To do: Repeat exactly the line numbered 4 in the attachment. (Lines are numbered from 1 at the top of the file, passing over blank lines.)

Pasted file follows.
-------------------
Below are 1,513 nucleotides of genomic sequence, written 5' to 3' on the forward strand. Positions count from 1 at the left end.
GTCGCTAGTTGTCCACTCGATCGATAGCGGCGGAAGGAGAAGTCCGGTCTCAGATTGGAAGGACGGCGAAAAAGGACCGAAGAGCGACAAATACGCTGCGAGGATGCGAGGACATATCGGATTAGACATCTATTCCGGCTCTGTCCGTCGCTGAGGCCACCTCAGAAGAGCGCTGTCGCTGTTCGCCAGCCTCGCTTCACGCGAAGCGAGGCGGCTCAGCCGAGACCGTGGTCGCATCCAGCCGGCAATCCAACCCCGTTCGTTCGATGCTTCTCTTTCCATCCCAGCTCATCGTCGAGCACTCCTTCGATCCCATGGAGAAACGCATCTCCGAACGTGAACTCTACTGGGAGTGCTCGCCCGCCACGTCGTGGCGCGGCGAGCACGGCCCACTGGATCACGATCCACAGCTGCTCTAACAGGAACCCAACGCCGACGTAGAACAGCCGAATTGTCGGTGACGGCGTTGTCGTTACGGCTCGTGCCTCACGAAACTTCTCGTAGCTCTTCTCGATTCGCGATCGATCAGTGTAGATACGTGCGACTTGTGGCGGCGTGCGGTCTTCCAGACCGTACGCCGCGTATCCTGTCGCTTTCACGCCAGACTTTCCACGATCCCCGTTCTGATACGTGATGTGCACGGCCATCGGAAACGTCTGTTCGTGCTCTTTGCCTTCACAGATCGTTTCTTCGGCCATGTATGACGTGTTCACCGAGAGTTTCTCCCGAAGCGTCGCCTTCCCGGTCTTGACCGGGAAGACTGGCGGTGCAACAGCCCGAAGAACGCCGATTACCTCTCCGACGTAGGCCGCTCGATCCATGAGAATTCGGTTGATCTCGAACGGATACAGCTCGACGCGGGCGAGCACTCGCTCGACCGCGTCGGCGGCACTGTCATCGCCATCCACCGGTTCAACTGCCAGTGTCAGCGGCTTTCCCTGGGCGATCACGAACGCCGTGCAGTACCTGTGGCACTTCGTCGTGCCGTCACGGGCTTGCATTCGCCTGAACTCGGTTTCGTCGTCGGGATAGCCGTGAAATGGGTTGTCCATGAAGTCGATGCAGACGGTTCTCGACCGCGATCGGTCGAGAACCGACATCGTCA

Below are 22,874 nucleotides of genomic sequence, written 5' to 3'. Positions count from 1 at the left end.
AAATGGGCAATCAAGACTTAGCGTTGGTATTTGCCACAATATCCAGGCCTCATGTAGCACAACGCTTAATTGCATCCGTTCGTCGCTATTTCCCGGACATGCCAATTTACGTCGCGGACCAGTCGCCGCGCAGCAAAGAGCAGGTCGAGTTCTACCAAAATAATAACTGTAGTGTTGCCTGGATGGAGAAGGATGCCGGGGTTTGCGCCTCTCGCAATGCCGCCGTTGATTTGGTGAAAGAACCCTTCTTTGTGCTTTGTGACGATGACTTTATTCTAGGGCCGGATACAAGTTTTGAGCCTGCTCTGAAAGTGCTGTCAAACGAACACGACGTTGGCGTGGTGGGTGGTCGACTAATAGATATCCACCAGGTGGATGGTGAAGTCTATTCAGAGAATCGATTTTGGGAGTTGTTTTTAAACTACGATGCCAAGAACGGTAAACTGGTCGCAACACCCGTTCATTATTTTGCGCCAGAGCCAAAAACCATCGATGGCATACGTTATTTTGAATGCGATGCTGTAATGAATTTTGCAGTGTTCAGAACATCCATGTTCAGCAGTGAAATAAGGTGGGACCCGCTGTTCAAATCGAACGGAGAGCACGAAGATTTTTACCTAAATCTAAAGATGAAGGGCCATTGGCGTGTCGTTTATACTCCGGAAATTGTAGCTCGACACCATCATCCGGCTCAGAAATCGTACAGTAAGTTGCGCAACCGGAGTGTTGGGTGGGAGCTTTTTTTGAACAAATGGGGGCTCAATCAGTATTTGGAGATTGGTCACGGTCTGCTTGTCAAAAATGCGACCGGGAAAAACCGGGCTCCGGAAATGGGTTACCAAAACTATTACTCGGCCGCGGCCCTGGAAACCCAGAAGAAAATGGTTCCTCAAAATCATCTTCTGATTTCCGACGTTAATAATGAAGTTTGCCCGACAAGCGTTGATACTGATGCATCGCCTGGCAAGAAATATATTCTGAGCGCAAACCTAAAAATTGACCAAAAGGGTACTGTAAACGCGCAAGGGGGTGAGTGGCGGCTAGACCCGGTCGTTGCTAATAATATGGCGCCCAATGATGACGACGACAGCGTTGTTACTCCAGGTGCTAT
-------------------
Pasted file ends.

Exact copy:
AAATGGGCAATCAAGACTTAGCGTTGGTATTTGCCACAATATCCAGGCCTCATGTAGCACAACGCTTAATTGCATCCGTTCGTCGCTATTTCCCGGACATGCCAATTTACGTCGCGGACCAGTCGCCGCGCAGCAAAGAGCAGGTCGAGTTCTACCAAAATAATAACTGTAGTGTTGCCTGGATGGAGAAGGATGCCGGGGTTTGCGCCTCTCGCAATGCCGCCGTTGATTTGGTGAAAGAACCCTTCTTTGTGCTTTGTGACGATGACTTTATTCTAGGGCCGGATACAAGTTTTGAGCCTGCTCTGAAAGTGCTGTCAAACGAACACGACGTTGGCGTGGTGGGTGGTCGACTAATAGATATCCACCAGGTGGATGGTGAAGTCTATTCAGAGAATCGATTTTGGGAGTTGTTTTTAAACTACGATGCCAAGAACGGTAAACTGGTCGCAACACCCGTTCATTATTTTGCGCCAGAGCCAAAAACCATCGATGGCATACGTTATTTTGAATGCGATGCTGTAATGAATTTTGCAGTGTTCAGAACATCCATGTTCAGCAGTGAAATAAGGTGGGACCCGCTGTTCAAATCGAACGGAGAGCACGAAGATTTTTACCTAAATCTAAAGATGAAGGGCCATTGGCGTGTCGTTTATACTCCGGAAATTGTAGCTCGACACCATCATCCGGCTCAGAAATCGTACAGTAAGTTGCGCAACCGGAGTGTTGGGTGGGAGCTTTTTTTGAACAAATGGGGGCTCAATCAGTATTTGGAGATTGGTCACGGTCTGCTTGTCAAAAATGCGACCGGGAAAAACCGGGCTCCGGAAATGGGTTACCAAAACTATTACTCGGCCGCGGCCCTGGAAACCCAGAAGAAAATGGTTCCTCAAAATCATCTTCTGATTTCCGACGTTAATAATGAAGTTTGCCCGACAAGCGTTGATACTGATGCATCGCCTGGCAAGAAATATATTCTGAGCGCAAACCTAAAAATTGACCAAAAGGGTACTGTAAACGCGCAAGGGGGTGAGTGGCGGCTAGACCCGGTCGTTGCTAATAATATGGCGCCCAATGATGACGACGACAGCGTTGTTACTCCAGGTGCTAT